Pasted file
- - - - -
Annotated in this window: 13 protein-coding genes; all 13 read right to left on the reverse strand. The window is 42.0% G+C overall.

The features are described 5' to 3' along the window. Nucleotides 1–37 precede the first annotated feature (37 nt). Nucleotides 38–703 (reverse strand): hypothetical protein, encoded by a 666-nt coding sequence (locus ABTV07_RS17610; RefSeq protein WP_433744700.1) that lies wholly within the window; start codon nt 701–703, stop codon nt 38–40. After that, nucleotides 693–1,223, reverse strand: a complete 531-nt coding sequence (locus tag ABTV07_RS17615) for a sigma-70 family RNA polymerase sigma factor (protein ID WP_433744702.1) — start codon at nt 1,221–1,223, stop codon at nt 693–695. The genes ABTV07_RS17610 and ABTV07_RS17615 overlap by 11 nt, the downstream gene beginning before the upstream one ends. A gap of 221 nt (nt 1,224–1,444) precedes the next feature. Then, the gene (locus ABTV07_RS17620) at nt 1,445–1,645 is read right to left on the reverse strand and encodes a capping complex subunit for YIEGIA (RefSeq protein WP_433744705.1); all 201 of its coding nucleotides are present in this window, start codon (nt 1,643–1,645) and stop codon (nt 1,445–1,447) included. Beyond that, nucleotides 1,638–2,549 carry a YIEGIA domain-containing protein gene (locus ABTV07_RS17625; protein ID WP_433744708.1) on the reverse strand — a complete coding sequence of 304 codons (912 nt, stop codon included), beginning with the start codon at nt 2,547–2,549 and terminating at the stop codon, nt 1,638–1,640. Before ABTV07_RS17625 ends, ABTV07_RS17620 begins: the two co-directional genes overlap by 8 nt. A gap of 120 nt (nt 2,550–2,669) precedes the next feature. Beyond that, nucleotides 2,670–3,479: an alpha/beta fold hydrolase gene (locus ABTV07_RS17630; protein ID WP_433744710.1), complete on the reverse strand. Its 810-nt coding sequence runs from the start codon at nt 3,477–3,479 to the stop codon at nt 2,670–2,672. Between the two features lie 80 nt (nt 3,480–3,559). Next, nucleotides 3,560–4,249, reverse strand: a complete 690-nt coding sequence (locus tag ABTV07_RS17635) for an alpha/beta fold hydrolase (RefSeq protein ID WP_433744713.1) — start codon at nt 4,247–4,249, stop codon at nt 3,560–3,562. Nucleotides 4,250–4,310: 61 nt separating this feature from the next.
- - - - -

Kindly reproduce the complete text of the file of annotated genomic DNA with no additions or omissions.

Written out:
Annotated in this window: 13 protein-coding genes; all 13 read right to left on the reverse strand. The window is 42.0% G+C overall.

The features are described 5' to 3' along the window. Nucleotides 1–37 precede the first annotated feature (37 nt). Nucleotides 38–703 (reverse strand): hypothetical protein, encoded by a 666-nt coding sequence (locus ABTV07_RS17610; RefSeq protein WP_433744700.1) that lies wholly within the window; start codon nt 701–703, stop codon nt 38–40. After that, nucleotides 693–1,223, reverse strand: a complete 531-nt coding sequence (locus tag ABTV07_RS17615) for a sigma-70 family RNA polymerase sigma factor (protein ID WP_433744702.1) — start codon at nt 1,221–1,223, stop codon at nt 693–695. The genes ABTV07_RS17610 and ABTV07_RS17615 overlap by 11 nt, the downstream gene beginning before the upstream one ends. A gap of 221 nt (nt 1,224–1,444) precedes the next feature. Then, the gene (locus ABTV07_RS17620) at nt 1,445–1,645 is read right to left on the reverse strand and encodes a capping complex subunit for YIEGIA (RefSeq protein WP_433744705.1); all 201 of its coding nucleotides are present in this window, start codon (nt 1,643–1,645) and stop codon (nt 1,445–1,447) included. Beyond that, nucleotides 1,638–2,549 carry a YIEGIA domain-containing protein gene (locus ABTV07_RS17625; protein ID WP_433744708.1) on the reverse strand — a complete coding sequence of 304 codons (912 nt, stop codon included), beginning with the start codon at nt 2,547–2,549 and terminating at the stop codon, nt 1,638–1,640. Before ABTV07_RS17625 ends, ABTV07_RS17620 begins: the two co-directional genes overlap by 8 nt. A gap of 120 nt (nt 2,550–2,669) precedes the next feature. Beyond that, nucleotides 2,670–3,479: an alpha/beta fold hydrolase gene (locus ABTV07_RS17630; protein ID WP_433744710.1), complete on the reverse strand. Its 810-nt coding sequence runs from the start codon at nt 3,477–3,479 to the stop codon at nt 2,670–2,672. Between the two features lie 80 nt (nt 3,480–3,559). Next, nucleotides 3,560–4,249, reverse strand: a complete 690-nt coding sequence (locus tag ABTV07_RS17635) for an alpha/beta fold hydrolase (RefSeq protein ID WP_433744713.1) — start codon at nt 4,247–4,249, stop codon at nt 3,560–3,562. Nucleotides 4,250–4,310: 61 nt separating this feature from the next.